Big Whoop! 2446 shares does not seem like a lot for insider selling.... Hell, I own more than that and I am pretty sure yahoo wouldn't care or notice of I sold.
For those curious as to why anybody would allocate a thumbs-down rating to this thread, this is from a Bloomberg News article back in February 2012 -
[ One of the most tantalizing new programs now being rolled out at the FDA is its brand new category for "breakthrough" drugs, offering a select number of companies a chance at a shortcut to the market based on early-stage data for transformational new therapies.
So when Janet Woodcock, the influential director of the FDA's Center for Drug Evaluation and Research, started outlining how the program will work, indicating that a company can move from an expanded Phase I directly to commercialization, Bloomberg reporters were paying close attention.
According to the business news wire, Woodcock says that companies which earn breakthrough status will have the ear of the agency.
"We expect many of these would come available very quickly with Phase I data," she said. ]
Sadly the article ended with the following observation -
[ Whether the FDA will allow smaller companies with less experience dealing with the FDA on the ultimate inside track, though, will be interesting to see. ]
Bedaquiline was developed by Janssen Pharmaceutica, a subsidiary of Johnson & Johnson. Hence the conditional approval on such alarming safety data, subject to a post-approval study to provide more information.
With Arikayce the FDA had access to extensive safety data from its Cystic Fibrosis development program, yet withheld conditional approval.
NTM infection is a far bigger problem than TB in the US. Drug-resistant TB, for which the FDA approved bedaquiline, only kills about 50 people a year in the US.
And unlike TB, NTM patients in the US don't have access to a single approved antibiotic.
Clearly there are individuals in key positions at the FDA who have higher priorities than unmet medical need.
An update as of Friday September 12 .....
August 11 - the Company guided via a preliminary prospectus that it intended to offer "up to $80,000,000 of shares", with underwriters having an option to purchase an additional $12,000,000 of shares within 30 days.
August 18 - the Company announced that it had issued shares to the value of $115,143,750, including the exercise of the option in full, at $11.25 per share.
From the 18th to the 20th the share price never dropped below $13.31, and was $13.50 or higher for most of the time.
Doesn't that seem a tad generous on the part of bidders targeting ten million freshly issued shares - offering new owners an immediate profit of 20%?
The Company now has sufficient cash to fund operations at the current burn rate until the second half of 2016.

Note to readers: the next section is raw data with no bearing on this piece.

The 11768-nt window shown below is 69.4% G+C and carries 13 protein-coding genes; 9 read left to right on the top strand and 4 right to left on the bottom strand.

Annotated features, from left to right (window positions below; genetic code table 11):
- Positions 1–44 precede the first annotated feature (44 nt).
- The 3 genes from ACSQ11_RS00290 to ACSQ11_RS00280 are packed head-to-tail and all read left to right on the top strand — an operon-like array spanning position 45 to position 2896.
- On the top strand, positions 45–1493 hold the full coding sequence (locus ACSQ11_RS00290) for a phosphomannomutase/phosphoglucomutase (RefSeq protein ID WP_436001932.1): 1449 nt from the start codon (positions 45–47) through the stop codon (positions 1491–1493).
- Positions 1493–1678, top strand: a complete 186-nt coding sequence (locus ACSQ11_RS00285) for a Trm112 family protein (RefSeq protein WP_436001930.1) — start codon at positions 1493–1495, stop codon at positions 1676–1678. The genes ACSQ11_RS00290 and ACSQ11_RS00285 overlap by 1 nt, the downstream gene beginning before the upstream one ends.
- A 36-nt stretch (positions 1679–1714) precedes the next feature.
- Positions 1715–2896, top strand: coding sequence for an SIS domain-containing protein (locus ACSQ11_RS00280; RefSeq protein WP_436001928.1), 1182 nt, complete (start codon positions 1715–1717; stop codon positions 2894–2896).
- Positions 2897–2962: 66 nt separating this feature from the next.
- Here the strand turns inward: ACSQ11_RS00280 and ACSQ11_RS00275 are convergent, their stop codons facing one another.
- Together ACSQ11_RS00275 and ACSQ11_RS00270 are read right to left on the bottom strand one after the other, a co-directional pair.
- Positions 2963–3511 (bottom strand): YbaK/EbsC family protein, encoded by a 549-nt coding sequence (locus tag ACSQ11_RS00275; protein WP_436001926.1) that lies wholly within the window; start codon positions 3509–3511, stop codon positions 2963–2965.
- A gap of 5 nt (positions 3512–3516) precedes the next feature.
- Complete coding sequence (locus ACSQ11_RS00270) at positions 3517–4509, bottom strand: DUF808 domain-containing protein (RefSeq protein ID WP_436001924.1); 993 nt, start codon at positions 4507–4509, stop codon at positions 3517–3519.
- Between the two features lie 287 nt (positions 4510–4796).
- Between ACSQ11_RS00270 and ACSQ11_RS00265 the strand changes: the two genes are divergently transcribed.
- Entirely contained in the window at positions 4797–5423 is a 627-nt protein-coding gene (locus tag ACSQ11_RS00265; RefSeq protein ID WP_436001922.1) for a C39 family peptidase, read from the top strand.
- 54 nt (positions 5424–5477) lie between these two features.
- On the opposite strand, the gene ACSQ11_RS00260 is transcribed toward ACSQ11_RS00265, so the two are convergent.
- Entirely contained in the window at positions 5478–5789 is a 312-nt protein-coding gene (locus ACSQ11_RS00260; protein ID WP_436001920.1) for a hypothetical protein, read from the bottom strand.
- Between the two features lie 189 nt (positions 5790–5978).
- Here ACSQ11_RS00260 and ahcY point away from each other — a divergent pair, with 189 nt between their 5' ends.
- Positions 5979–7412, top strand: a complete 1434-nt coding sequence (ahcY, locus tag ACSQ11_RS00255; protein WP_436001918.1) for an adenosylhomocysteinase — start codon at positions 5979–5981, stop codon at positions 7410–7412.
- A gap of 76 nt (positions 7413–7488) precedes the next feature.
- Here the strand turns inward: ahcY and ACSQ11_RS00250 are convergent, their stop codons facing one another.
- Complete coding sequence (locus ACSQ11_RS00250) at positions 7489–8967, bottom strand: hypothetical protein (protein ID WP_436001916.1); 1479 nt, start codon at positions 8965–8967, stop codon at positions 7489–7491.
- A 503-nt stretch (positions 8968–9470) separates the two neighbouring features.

Barring a problem with the marketing authorisation application, Arikayce is due to be launched in Europe in the second half of 2015.
Friday's closing price of $13.58 x 49,511,389 shares gives a present valuation of $672,364,663.
12,000 patients x $30,000 would generate annual sales of $360,000,000.
A multiple of 18.68 would deliver a valuation of $6,724,800,000.
How likely is it that physicians treating at least 12,000 of the 12,000,000 with TB Worldwide will have the funding to substitute Arikayce for one (or more) of the antibiotics responsible for the cumulative toxicity of the present regimens?
'shorts"...all that effort you put into this report ....commendable !!! However, did you ever think that there might be some insider BUYING here ? Look at the stock price. What ? you're smarter than the high profile investors ? Give me a break ! You have to do more reading on investing. You're a little behind the curve.
You must be relatively new investing.
Back in the day, before option grants became so prevalent, once in a while one would witness insider buying or selling. Fast forward to today and you don't see many market buys by insiders, but the selling, not surprisingly periodically continues. No surprise re no insider buying; why would an insider buy if they don't have to risk their own capital and just exercise options if profitable to do so and then sell the shares?
Bottom line, IMO, it would be foolish to think yesterday's selling by a insider meant anything at all with the exception the insider wanted to monetize some of his exposure to JNJ.
Cullen James, who is Director at Johnson & Johnson, sold 2,446 shares at $104.12 on Sept. 11, 2014. Following this transaction, the Director owned 1,489 shares meaning that the stake was reduced by 62.16% with the 2,446-share transaction.
The shares most recently traded at $104.06, down $0.06, or 0.06% since the insider transaction. Historical insider transactions for Johnson & Johnson go as follows:
4-Week # shares sold: 6,824
12-Week # shares sold: 6,824
24-Week # shares sold: 6,824
The average volume for Johnson & Johnson has been 6.2 million shares per day over the past 30 days. Johnson & Johnson has a market cap of $296.1 billion and is part of the health care sector and drugs industry. Shares are up 14.15% year-to-date as of the close of trading on Thursday.
Johnson & Johnson, together with its subsidiaries, is engaged in the research and development, manufacture, and sale of various products in the health care field worldwide. The company operates in three segments: Consumer, Pharmaceutical, and Medical Devices and Diagnostics. The stock currently has a dividend yield of 2.67%. The company has a P/E ratio of 19.4. Currently, there are 8 analysts who rate Johnson & Johnson a buy, no analysts rate it a sell, and 8 rate it a hold.